Twins Born Conjoined at the Head Meet for First Time After Rare Surgery

Doctors in Israel have successfully separated two twin girls after they were born conjoined at the head.

Footage and photos shared to the media show the two one-year-old Israeli girls looking at one another after the operation to separate them was completed.

The procedure took doctors at the Soroka Medical Centre 12 hours to carry out, Reuters reports. It involved months of planning and input from dozens of experts internationally, the hospital said. The girls' names have not been provided to the media.

Mickey Gideon, chief pediatric neurosurgeon at Soroka, was cited by Reuters as saying that the "rare and complex surgery" has been conducted only 20 times in history. It was also the first time the operation had ever been conducted in Israel.

Another Soroka doctor, Eldad Silberstein, told Israeli news outlet Channel 12 that the twins were recovering well and were breathing and eating on their own.

Speaking of the moment the two babies were able to see each other for the first time after being unable to do so for a year, Dr. Isaac Lazar, director of the Pediatric Intensive Care Unit at Soroka, told The Times of Israel newspaper that "it was just so special."

The surgery to separate the two babies was delicate as doctors had to operate between major blood vessels in the head, Lazar added.

The doctor said that the procedure was "complicated beyond anything one could imagine," and told The Times of Israel how surgeons had to insert inflatable silicone bags into the two girls' heads in advance of the surgery, in order for them to grow more skin which could then be closed after the operation was complete.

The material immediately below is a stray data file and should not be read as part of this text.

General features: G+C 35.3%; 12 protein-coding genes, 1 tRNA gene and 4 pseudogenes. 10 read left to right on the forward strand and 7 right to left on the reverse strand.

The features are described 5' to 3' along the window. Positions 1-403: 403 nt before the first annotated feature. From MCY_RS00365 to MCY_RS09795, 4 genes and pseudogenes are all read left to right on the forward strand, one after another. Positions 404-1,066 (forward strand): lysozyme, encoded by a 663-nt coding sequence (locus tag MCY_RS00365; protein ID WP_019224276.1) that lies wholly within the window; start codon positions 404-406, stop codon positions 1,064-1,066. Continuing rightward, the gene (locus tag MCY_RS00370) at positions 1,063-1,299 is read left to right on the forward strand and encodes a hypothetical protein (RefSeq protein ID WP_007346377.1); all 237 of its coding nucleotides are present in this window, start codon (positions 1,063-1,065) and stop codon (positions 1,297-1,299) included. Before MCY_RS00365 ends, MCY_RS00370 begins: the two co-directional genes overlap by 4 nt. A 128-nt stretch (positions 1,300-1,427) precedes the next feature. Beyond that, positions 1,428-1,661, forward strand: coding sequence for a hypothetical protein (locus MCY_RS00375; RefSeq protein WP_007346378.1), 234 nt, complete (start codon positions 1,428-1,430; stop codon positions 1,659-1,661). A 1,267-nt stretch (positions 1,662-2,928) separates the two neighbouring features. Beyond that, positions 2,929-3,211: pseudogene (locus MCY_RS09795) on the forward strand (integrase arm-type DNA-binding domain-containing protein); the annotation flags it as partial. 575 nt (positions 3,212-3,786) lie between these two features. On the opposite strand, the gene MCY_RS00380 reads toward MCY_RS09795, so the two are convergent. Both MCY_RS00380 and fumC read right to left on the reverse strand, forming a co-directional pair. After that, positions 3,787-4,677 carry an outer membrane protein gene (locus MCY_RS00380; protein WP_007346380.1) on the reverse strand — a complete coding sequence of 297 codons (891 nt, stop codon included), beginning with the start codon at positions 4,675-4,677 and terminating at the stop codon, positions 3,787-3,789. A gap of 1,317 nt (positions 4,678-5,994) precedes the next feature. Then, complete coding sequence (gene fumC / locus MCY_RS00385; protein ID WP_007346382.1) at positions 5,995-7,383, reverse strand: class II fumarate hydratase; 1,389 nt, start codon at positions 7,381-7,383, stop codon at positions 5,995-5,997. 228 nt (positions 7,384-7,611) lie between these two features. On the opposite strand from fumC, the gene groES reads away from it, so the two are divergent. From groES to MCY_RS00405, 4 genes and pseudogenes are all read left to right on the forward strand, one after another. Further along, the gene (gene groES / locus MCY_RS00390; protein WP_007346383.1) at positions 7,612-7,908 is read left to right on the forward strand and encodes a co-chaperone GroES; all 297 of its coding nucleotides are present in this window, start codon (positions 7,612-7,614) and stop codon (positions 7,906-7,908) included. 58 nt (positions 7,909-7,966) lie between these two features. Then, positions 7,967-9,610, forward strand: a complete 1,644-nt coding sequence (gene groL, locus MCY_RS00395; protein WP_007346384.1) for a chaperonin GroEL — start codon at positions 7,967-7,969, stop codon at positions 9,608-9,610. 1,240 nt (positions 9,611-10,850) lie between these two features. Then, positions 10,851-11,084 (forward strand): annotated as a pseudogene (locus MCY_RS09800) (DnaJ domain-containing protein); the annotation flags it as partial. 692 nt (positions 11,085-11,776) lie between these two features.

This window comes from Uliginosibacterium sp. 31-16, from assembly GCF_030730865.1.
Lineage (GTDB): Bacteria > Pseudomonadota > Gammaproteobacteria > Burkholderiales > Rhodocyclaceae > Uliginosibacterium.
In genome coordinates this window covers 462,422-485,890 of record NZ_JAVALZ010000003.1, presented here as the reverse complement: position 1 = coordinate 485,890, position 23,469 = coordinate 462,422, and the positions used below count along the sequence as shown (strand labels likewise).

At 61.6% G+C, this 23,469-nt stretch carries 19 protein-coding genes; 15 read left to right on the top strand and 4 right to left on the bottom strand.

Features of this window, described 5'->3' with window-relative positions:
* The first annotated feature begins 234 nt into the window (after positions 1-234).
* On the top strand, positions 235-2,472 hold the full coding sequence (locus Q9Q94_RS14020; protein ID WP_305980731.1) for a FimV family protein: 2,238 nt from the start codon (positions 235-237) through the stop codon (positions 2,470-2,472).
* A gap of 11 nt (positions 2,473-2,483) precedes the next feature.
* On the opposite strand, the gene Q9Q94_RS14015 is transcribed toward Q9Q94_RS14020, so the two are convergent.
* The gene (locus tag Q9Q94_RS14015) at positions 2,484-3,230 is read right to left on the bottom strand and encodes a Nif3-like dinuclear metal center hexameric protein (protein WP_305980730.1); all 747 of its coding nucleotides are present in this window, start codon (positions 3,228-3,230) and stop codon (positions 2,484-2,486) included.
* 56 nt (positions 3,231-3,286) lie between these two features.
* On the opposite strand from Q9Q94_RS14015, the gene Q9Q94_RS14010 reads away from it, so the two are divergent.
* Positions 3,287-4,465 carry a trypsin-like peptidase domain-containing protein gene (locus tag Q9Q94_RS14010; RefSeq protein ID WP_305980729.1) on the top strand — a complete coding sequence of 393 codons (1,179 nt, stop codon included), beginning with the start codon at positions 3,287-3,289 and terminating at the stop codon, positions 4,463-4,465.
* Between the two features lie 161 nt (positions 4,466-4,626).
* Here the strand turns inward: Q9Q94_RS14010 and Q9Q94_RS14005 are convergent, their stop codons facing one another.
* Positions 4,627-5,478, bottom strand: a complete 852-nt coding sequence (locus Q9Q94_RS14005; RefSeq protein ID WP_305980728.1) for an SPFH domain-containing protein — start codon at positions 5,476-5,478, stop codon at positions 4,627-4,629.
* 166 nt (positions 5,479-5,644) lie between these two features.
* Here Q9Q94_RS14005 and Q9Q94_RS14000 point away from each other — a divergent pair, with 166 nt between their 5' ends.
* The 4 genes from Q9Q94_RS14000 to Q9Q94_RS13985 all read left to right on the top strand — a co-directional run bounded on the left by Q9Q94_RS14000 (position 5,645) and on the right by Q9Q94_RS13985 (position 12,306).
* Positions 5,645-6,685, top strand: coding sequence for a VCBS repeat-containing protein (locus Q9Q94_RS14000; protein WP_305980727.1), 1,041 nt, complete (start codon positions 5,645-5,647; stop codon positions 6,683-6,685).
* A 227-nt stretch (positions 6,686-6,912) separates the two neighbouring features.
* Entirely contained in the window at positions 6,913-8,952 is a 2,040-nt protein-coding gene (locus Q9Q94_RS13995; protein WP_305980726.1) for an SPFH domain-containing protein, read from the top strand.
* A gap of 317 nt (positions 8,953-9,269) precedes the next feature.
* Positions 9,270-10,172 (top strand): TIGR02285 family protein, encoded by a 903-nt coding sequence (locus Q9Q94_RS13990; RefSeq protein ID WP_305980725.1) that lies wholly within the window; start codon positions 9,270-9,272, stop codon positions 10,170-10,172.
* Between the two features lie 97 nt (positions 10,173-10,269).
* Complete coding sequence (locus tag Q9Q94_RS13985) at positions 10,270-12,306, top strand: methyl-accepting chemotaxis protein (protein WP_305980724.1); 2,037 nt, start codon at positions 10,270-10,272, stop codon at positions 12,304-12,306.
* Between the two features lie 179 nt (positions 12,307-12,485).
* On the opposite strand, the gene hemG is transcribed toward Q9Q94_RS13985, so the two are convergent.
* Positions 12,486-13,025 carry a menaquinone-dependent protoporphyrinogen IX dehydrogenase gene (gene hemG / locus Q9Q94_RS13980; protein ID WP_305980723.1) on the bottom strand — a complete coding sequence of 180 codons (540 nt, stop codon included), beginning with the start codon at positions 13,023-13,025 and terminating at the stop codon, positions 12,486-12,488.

He added: "One of the reasons for doing this now, as early as possible, is to allow normal development, and our hope is that this is now very likely."

The reported rarity of conjoined twins appears to differ between organizations. Conjoined twins occur just once in every 50,000 to 60,000 births, according to the Children's Hospital of Philadelphia. However, the U.K.'s Great Ormond Street Hospital for Children states that conjoined twins occur once in every 2.5 million births.

It occurs more often in female babies than in males, and only two percent of conjoined twins are joined at the head, the Children's Hospital of Philadelphia states.

Around 75 percent of conjoined twins are at least partially joined at the chest and share organs with one another. Chances for surgery and survival are greater if the twins have separate sets of organs, the hospital adds.

In 2020, the BBC reported on the case of two twins who were born conjoined at the spine in the U.K. A high-risk 16-hour surgery to separate them back in 2001 was successful.

As of 2020, the two 19-year-old girls were attending university and had both completed a work experience placement at Birmingham Children's Hospital, where they were separated.

Baby hands
A stock photo shows the hands of two babies. Doctors in Israel have completed a rare surgery to separate two twins born conjoined at the head. Mihail Dechev/Getty